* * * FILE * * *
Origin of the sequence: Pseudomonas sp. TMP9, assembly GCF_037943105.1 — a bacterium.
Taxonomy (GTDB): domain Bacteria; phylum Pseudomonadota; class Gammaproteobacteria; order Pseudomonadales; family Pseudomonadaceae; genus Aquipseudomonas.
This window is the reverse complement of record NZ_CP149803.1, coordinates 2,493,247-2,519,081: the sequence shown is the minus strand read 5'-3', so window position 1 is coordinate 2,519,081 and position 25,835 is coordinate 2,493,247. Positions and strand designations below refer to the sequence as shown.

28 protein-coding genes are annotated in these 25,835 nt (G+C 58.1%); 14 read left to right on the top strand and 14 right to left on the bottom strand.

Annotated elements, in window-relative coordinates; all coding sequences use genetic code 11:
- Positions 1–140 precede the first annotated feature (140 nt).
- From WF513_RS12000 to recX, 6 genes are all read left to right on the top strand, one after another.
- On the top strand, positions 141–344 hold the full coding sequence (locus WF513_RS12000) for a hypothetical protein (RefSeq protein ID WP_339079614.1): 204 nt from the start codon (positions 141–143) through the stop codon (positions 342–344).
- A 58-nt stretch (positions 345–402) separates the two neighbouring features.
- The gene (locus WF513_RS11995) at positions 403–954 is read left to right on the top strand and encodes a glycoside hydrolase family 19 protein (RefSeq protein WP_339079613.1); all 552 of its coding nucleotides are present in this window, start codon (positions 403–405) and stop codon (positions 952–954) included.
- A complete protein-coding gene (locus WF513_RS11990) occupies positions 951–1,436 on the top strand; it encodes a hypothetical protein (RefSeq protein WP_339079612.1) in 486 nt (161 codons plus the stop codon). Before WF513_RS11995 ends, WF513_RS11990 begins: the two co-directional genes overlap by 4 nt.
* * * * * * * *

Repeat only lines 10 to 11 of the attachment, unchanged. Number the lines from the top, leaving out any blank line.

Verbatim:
- The gene (locus WF513_RS11995) at positions 403–954 is read left to right on the top strand and encodes a glycoside hydrolase family 19 protein (RefSeq protein WP_339079613.1); all 552 of its coding nucleotides are present in this window, start codon (positions 403–405) and stop codon (positions 952–954) included.
- A complete protein-coding gene (locus WF513_RS11990) occupies positions 951–1,436 on the top strand; it encodes a hypothetical protein (RefSeq protein WP_339079612.1) in 486 nt (161 codons plus the stop codon). Before WF513_RS11995 ends, WF513_RS11990 begins: the two co-directional genes overlap by 4 nt.